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Roses are a gorgeous addition to any landscape, and although their delicate appearance might make you think they’re tricky to care for, they’re actually very easy to grow. When planted in the appropriate conditions, roses can thrive for upwards of 30 years. Of course, the rose’s longevity doesn’t mean it’s immune to health issues. If you’ve noticed yellow leaves on roses in your garden, you may be wondering what’s going on and what you can do to improve their health.
Nutritional deficiencies are a common cause of yellow leaves on roses. Underwatering the plants, overwatering them, and planting them in the wrong type of soil can contribute to yellow foliage, too. Additionally, fungal infections and too much or too little sunlight can also lead to yellow leaves.
10 Causes of yellow leaves on roses, and solutions that actually work
When your rose’s leaves turn yellow, it’s a sign that there’s an underlying problem. In order to treat the foliage, you’ve got to correctly identify the underlying problem so you can implement the appropriate solution. Here are 10 common causes of yellow leaves on roses, and 10 solutions that will help green the leaves back up.
The problem: underwatering
Roses grow best in loamy soil that drains well but stays uniformly moist. If the soil dries out and stays dry for too long, whether it’s due to a regional drought or simply underwatering, then the plants will begin to wilt and their leaves will turn yellow and brown. Underwatering is one of the most common causes of yellowing leaves in roses. Fortunately, it’s easy enough to determine if this is the cause of your rose’s foliage woes. Stick your finger down into the soil. If it feels dry 3 inches down, then the plant could use a drink.
The solution: water the plant more often
Roses are pretty low-maintenance, but they do benefit from a regular watering schedule. In many regions, local rainfall is enough to keep these plants happy. But if your area is going through a dry spell, then you’ll need to break out the watering hose more often to keep your roses healthy. You should water your roses 2 to 4 times a week under normal conditions, and every day or every other day in hot, dry weather. A few deep, soaking waterings are better for roses than small drinks. Water your roses in the morning to give the extra moisture plenty of time to run off before nightfall.
The problem: overwatering
Underwatering doesn’t do your rose bushes any good, but overwatering can have the same effect. Remember, roses like moist soil, but that soil must drain well. Soggy soils don’t leave enough pore space for air to penetrate. And with no oxygen, it’s only a matter of time before your rose’s leaves turn yellow. Typically, when roses suffer from overwatering, it’s due to an increase in rainfall. Of course, being too generous with the garden hose can lead to overwatering, too. Sometimes, though, the problem isn’t necessarily that your roses are getting too much water, but rather that the water has nowhere to go. Compacted soils with poor drainage can also cause symptoms of overwatering.
The solution: turn off the hose and improve soil drainage
The first thing you need to do to help your overwatered roses is turn off the hose. If the soil that your roses are planted in is porous, then all you need to do is give the plants a little time to dry out. But if the soil has poor drainage, then you’ll need to amend it to help excess water escape. Use coarse sand or gravel to break up the soil and give your rose bush’s roots plenty of air to breathe. If your roses are situated in a low spot in your yard that tends to hold water no matter what you do, then you’ll need to move your roses to higher ground to help improve their yellowing foliage.
The problem: nutritional deficiencies
If neither underwatering nor overwatering are the culprits behind your rose’s yellow leaves, then your next thought should be nutritional imbalances. Examine your rose bush carefully to determine if it’s showing symptoms of one of the following deficiencies.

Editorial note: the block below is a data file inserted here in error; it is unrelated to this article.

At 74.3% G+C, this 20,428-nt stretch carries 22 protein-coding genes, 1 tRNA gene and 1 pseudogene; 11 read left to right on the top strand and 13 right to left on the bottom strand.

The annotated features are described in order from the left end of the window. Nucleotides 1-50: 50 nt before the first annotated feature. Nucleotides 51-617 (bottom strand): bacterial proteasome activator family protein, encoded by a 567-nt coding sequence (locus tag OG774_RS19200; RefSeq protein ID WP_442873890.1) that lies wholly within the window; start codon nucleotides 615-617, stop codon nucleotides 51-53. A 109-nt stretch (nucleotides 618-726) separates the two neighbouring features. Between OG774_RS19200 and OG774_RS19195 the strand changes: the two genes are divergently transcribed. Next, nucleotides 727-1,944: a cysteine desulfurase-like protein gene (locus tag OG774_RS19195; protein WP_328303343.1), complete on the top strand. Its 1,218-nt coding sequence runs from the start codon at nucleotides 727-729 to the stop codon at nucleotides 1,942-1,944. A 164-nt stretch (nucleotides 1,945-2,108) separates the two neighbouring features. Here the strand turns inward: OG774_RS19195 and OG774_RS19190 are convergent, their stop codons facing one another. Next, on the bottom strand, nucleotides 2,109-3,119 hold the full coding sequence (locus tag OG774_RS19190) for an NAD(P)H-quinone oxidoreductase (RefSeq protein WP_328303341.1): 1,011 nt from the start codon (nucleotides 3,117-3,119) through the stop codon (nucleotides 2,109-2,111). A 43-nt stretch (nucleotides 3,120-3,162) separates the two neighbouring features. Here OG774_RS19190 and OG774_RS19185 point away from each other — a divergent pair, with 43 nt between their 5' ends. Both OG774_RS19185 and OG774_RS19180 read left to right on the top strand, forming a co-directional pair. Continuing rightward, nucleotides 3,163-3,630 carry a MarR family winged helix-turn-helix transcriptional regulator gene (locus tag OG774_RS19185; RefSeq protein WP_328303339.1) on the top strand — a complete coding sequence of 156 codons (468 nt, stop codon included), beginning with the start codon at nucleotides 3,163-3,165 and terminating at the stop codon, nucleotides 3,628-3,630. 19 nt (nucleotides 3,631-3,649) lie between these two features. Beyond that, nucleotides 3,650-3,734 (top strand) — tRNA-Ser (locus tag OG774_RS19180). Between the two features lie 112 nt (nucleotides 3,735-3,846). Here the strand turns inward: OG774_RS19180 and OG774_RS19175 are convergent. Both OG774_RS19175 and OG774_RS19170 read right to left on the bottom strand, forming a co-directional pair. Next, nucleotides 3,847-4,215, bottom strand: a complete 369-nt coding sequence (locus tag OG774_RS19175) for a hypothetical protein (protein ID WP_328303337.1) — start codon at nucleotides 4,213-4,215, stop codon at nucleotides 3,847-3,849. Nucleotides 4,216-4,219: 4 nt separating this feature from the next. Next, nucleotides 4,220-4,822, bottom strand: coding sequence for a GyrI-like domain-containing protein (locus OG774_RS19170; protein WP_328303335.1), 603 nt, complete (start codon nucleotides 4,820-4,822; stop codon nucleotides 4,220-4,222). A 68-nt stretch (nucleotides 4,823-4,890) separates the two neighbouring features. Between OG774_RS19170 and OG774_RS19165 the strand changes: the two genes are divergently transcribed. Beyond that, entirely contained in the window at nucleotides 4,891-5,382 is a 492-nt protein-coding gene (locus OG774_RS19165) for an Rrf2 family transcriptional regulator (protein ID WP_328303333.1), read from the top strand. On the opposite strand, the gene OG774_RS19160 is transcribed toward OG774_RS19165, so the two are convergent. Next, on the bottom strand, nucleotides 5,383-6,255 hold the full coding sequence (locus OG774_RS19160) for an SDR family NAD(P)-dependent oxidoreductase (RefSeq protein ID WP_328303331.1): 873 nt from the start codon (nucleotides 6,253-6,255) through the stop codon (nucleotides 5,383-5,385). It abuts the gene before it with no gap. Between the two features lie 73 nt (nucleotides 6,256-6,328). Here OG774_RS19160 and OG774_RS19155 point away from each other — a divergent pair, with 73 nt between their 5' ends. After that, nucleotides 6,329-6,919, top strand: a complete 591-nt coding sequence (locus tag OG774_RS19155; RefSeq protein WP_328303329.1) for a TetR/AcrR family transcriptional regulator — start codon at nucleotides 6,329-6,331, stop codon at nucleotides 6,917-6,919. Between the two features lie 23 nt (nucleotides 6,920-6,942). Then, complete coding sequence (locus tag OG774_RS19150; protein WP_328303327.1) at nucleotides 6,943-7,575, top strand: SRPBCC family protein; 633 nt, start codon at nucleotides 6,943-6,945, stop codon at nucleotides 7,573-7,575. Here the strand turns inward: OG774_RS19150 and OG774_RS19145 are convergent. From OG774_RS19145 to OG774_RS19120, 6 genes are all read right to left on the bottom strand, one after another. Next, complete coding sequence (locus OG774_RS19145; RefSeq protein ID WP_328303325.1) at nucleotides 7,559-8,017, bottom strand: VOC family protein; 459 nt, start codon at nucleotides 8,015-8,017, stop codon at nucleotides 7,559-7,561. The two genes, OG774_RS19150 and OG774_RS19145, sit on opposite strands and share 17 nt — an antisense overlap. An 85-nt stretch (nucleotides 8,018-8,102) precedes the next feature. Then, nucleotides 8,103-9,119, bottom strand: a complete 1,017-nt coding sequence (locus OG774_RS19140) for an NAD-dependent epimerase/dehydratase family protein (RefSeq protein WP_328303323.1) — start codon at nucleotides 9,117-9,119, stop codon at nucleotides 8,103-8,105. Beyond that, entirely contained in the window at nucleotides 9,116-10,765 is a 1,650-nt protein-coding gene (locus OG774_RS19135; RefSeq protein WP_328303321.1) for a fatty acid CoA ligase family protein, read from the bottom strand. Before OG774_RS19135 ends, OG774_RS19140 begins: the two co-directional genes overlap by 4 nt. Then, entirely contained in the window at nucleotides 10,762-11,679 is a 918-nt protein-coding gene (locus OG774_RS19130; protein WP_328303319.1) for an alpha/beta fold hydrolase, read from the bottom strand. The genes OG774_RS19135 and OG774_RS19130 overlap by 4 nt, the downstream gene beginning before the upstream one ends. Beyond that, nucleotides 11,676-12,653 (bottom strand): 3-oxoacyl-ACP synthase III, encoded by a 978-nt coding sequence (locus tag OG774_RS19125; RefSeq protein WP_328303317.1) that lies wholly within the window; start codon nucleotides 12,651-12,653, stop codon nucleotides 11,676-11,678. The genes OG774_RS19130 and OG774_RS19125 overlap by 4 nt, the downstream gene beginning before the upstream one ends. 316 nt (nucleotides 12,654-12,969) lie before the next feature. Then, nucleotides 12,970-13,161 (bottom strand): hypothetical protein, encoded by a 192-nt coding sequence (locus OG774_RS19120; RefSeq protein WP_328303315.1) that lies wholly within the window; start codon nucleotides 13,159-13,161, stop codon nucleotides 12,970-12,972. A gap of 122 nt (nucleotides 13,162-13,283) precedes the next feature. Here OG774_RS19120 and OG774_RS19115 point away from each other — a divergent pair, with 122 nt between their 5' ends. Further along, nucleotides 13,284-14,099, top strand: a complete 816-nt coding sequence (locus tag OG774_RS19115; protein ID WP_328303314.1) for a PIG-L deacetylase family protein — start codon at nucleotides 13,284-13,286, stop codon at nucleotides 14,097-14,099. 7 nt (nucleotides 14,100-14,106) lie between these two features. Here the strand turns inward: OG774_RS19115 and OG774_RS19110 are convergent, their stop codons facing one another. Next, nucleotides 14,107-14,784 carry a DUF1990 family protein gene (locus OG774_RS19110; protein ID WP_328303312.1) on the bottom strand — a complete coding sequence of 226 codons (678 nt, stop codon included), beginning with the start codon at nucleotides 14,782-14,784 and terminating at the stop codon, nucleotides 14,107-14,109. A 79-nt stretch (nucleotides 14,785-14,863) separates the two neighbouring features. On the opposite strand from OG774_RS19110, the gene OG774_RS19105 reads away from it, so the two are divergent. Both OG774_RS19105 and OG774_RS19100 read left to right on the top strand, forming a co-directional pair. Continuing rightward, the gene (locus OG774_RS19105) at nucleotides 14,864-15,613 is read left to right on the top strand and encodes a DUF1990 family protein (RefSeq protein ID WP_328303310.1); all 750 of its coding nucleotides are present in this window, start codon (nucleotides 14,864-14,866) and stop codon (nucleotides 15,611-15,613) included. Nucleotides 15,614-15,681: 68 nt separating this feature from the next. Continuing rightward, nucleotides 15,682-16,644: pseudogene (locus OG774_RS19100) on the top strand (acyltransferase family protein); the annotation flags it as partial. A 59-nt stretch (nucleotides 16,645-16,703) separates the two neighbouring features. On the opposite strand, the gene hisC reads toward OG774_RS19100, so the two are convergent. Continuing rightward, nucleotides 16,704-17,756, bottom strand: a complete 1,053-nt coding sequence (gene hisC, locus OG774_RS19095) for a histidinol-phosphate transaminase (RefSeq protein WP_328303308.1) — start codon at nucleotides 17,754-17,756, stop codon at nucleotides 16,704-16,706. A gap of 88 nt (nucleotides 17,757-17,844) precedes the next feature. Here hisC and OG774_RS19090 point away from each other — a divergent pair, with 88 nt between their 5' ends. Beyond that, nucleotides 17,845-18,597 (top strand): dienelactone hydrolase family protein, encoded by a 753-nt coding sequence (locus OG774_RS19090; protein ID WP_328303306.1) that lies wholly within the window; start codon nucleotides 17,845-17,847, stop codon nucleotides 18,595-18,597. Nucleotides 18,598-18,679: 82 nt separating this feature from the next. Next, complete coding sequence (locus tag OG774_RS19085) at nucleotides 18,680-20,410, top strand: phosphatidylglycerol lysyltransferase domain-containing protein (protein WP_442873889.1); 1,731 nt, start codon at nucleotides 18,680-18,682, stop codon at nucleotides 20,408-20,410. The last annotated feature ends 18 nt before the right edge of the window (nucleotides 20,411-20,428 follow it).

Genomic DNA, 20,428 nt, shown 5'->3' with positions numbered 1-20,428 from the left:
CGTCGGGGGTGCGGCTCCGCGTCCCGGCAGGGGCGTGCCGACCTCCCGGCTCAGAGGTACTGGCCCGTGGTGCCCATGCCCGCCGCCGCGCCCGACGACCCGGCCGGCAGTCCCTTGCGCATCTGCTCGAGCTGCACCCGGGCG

- Iron deficiency — also called iron chlorosis, iron deficiency in plants causes younger leaves to turn pale green, yellow, and white while the veins of the leaf maintain their green color.
- Magnesium deficiency — similar to iron deficiency, magnesium deficiency causes leaves to turn yellow while the veins stay green. However, with magnesium deficiency, older leaves are more likely to be affected first.
- Nitrogen deficiency — if your roses are suffering from a nitrogen deficiency, you’ll notice yellow leaves all over the plant, whether the leaves are young or old. Nitrogen deficiency also results in stunted growth.
Any one of these mineral deficiencies can contribute to yellowing foliage. But it’s not out of the realm of possibility for your roses to be suffering from multiple deficiencies at once. The more minerals your roses are missing, the faster you’ll need to act.
The solution: replace missing minerals
If you suspect a mineral deficiency is plaguing your roses, purchase an at-home soil test kit to measure the nutrients in the soil. This is will tell you how much of which minerals you need to add so you can amend the soil properly.
- Iron deficiency — for roses struggling with low iron levels, try blood meal. This organic fertilizer is naturally rich in iron and will help those yellow leaves turn green again. Use a weed fork to work ¼-cup of blood meal into the soil surrounding your roses.
- Magnesium deficiency — Epsom salts are a good home remedy for low magnesium levels. Add 2 tablespoons of Epsom salts to a gallon of water, and use this to feed your roses.
- Nitrogen deficiency — Homemade compost and aged manure are both excellent sources of nitrogen. But alfalfa meal, commonly found at feed stores, is a great alternative if compost and manure aren’t available.
Once you’ve corrected any nutritional deficiencies, your rose bushes should show signs of improvement within a few days, although it can take several weeks for the plant to recover completely. Use a soil test to measure nutrient levels again in a month to determine whether or not you’ll need to re-apply a specific mineral.
The problem: wrong soil pH
Sometimes, it’s not that there aren’t enough minerals in the soil, it’s just that the soil is at the wrong pH for your roses to be able to utilize those minerals. Roses perform best in soil that has a pH of 6.5. It’s at this point that nutrients are most accessible to plants. If your soil is too acidic, or if it’s more alkaline in nature, then your roses won’t be able to function as they should. The result is impaired nutrient absorption and, potentially, yellowing leaves.
The solution: amend the soil
Once again, you can use an at-home soil test kit to determine your soil’s pH. If your soil is too acidic for your roses to truly thrive, then raise the pH by adding alkaline amendments, like eggshells and crushed limestone. For alkaline soils, use peat moss or manure to bring the pH level down a bit. Once the soil adjusts, mineral availability will improve, and your rose’s foliage will turn green again.
The problem: too much fertilizer